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Standing Up to Old Bullies

Standing Up to Old Bullies

Lynda Frederick had been bullied in high school. Now 25 years later, she faces her enemies again—this time on her terms.

High school life for Lynda Frederick was the worst you could imagine. From dodging flying objects to garnering a nickname as the "scum of the school," Lynda left southern California after graduation and never looked back—until a few years ago, when on a whim she decided to reconnect with some old classmates online.

That decision changed the course of her life—leading her to forgive those who had hurt her 25 years earlier. It even landed her in the midst of a media storm about her experience.

On November 18, GMC's pilot show, I Forgive You, will air Lynda's journey to forgiveness. Here's a TCW glimpse behind the scenes of her story—including tips for parents and teachers who want to end bullying both inside and outside the classroom.

What kind of bullying did you endure in your high school years?

LYNDA: The bullying was an everyday, look-over-my-shoulder kind of thing. It was everything: what I wore, how I looked. It didn't matter what I did, I always got picked on. I got called the "scum of the school," and had things thrown at me. People tripped me. I didn't feel like I had any escape; I just kept dragging every day to get through school. I wasn't an honor roll student; I barely passed. When I graduated, I couldn't get out of there fast enough.

How did you cope?

My family wasn't supportive, and my religious upbringing was focused on all the things I wasn't allowed to do—go to dances, celebrate holidays, things like that.

I had one person I could go to for support: my psychology teacher, Mr. Bree. He was a big inspiration to me because his classroom was always open. Many times I would go into his room crying, and he would take the time to listen even if he had been busy doing something else.

With that kind of painful experience, it seems unlikely to reconnect with your classmates. How did that happen?

When I left California 25 years ago, I swore I'd never go back, but when I found an alumni group on Facebook a few years ago, I guess curiosity got the best of me. I wanted to see what everyone from my school was doing, so I decided to catch up with a few people I knew and liked, and it went from there.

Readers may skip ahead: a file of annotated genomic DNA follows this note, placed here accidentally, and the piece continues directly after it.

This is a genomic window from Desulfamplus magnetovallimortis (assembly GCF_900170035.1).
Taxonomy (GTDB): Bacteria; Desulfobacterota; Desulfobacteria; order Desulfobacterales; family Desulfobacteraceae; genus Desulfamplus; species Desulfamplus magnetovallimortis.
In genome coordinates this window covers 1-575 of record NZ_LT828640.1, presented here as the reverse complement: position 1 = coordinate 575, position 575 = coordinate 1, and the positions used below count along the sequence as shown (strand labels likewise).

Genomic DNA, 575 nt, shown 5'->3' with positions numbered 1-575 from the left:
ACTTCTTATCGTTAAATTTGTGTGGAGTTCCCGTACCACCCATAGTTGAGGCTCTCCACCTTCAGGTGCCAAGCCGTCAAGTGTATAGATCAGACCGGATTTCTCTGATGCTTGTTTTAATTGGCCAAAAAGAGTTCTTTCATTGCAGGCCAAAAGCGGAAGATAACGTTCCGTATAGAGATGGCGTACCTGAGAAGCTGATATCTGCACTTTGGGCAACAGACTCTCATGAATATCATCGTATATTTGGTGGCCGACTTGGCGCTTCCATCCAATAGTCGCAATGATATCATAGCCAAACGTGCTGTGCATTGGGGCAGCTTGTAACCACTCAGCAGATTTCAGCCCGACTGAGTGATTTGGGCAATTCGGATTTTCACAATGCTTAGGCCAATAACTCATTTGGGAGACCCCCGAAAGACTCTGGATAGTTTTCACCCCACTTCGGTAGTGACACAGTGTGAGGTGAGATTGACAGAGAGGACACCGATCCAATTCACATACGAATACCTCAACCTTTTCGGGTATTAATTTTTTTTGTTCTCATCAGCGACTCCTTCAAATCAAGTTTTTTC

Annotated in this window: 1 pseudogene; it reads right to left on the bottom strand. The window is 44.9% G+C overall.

After a few years I felt courageous enough to let the group know what I was struggling with and see how they would respond. So I wrote a poem and posted it on the Facebook page:

that little girl who came to school with the clothes she wore the day before
instead of asking why … you picked on her
the little girl who had to walk to school while others rode the bus
instead of asking why … you picked on her
the little girl who had bruises and was dirty
instead of asking why … you picked on her
the little girl who was always crying
instead of asking why … you picked on her
the little girl who had unshaven legs while the other girls were shaving
instead of asking why … you picked on her
the little girl who was hungry all the time and would sometimes beg
instead of asking why … you picked on her
the little girl who didn't celebrate holidays or participate in school functions
instead of asking why … you picked on her
the little girl who was different in many ways
instead of asking why … you picked on her
you spat on her
you called her names
that little girl was me
that little girl was longing for friendship and didn't get it
that little girl needed a hug and was pushed away
that little girl had love in her heart to share with all but no one wanted it
that little girl was me
that little girl grew up in difficult times at home and at school
and instead of asking why … you picked on her
this WOMAN has grown up now
however the little girl inside still cries
because her childhood was shattered
because instead of asking why … you picked on her

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Allison J. Althoff

Allison J. Althoff is Today's Christian Woman's online editor. Follow her on Twitter @ajalthoff.

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